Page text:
"You have more chance of reanimating this scalpel than you have of mending a broken nervous system!" - Frederick "Fronkensteen" on why "Dead is dead."
In the case of Brett Favre, I would say Doctor Frankenstien, excuse me, Fronkensteen has hit the nail on the head. To aid in this discussion, I have brought with me two bits of evidence. First let us examine the various careers of the greatest basketball player ever, Michael Jordan. MJ had already cemented his position in NBA history before he decided to retire and try to do the same with Major League Baseball. His impact was not quite as substantial on the base paths as it was on the hardwood. So he came back. But he had lost some of his magic, as was apparent by the way the Bulls lost to the Magic in the semi-finals. Then he bounced right back and won three championships. Go figure. Then he left again, only to resurface in a Washington Wizards uniform, where he was barely recognizable as the man who once soared through the air, delivering MVP and championship trophies to the fans in Chicago. Now all that's left are his shoes.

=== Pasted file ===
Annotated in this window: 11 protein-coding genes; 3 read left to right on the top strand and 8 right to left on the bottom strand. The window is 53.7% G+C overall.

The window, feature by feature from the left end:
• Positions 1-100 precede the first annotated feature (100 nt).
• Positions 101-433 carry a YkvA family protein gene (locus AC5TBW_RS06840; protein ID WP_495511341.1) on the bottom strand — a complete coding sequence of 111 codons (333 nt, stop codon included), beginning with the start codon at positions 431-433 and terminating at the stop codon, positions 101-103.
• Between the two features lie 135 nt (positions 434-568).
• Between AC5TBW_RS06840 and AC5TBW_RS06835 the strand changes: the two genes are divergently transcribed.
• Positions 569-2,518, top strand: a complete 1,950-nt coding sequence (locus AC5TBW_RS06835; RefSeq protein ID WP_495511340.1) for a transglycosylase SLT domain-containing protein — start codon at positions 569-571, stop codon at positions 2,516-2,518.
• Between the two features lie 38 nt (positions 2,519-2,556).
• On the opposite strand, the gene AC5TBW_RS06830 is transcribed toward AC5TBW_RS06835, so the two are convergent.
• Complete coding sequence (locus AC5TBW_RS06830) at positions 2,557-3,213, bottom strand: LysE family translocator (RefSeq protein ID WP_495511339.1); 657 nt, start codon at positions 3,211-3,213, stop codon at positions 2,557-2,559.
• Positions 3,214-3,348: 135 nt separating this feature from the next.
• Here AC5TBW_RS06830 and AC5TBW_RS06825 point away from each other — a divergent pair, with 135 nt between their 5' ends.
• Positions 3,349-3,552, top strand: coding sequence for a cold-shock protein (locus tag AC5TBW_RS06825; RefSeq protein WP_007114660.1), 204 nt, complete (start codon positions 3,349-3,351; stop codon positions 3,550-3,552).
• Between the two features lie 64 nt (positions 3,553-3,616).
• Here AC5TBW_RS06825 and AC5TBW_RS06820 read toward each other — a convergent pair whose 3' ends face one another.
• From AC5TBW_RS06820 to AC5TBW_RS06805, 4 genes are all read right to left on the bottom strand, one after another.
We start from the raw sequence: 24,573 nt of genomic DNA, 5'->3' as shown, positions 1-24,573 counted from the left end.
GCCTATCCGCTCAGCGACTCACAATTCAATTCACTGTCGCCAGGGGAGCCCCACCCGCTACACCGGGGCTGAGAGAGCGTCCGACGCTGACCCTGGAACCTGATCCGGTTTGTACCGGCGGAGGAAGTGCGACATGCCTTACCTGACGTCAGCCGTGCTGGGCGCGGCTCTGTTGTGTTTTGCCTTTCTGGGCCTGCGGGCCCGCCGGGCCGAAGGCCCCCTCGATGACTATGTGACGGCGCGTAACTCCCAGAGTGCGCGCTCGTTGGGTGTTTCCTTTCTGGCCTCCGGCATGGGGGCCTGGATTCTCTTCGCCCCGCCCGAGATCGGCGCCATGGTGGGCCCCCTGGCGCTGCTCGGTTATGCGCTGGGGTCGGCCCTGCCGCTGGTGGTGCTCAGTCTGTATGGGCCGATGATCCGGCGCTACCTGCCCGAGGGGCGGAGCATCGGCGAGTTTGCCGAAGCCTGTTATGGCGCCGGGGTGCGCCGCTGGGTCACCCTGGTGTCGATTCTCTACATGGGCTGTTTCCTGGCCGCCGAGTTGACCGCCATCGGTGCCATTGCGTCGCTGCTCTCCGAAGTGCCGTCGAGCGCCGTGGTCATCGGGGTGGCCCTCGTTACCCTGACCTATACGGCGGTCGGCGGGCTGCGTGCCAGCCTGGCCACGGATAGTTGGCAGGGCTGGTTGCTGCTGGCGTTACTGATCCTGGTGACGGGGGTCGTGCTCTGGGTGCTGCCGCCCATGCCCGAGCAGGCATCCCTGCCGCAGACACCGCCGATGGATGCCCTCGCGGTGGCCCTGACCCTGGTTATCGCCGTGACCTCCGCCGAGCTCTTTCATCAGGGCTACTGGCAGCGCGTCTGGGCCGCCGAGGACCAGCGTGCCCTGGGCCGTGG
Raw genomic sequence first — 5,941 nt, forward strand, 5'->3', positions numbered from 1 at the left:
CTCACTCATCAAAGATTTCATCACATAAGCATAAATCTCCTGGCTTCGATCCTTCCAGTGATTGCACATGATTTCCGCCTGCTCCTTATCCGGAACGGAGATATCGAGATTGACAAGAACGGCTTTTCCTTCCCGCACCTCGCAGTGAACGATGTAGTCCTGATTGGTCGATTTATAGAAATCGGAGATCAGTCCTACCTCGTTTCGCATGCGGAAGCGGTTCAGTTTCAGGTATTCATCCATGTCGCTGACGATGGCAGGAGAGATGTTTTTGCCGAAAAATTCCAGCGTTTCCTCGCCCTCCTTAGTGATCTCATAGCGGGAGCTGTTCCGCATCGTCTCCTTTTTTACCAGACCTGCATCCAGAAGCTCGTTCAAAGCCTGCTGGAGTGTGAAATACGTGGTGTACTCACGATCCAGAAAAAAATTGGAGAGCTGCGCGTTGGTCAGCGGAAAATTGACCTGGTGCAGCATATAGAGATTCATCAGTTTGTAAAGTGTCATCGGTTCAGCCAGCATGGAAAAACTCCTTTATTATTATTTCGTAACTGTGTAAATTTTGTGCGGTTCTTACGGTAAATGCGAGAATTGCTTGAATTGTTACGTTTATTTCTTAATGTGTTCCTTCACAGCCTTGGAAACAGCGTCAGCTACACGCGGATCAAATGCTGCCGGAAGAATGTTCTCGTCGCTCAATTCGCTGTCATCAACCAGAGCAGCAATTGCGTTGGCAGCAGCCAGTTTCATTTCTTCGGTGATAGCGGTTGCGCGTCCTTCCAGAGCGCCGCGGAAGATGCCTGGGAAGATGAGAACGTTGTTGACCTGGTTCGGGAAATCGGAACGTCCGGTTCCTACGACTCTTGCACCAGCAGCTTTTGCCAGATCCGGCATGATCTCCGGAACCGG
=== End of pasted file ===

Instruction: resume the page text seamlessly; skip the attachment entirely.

My other example comes from the NFL: John Elway. Admittedly, I have a certain personal connection to this case, but there are few that would say that Elway didn't go out on top. He won a Super Bowl, got that monkey off his back, and then showed up next season to prove it was no fluke. He won the MVP award in the championship game, and he walked off the field a winner. He held his tearful press conference, and he was done. Sure he shows up now and again in some regrettable TV commercials, but he's not out there trying to recapture a time that has passed. I've got a ton of respect for Brett Favre's competitive fire, but it's time to pack it in, and let some young guys take over. Does the world really want to see "Favre" on a Minnesota Vikings jersey? I hope the next time we see Brett, he'll be selling some of those Wrangler jeans he likes so much.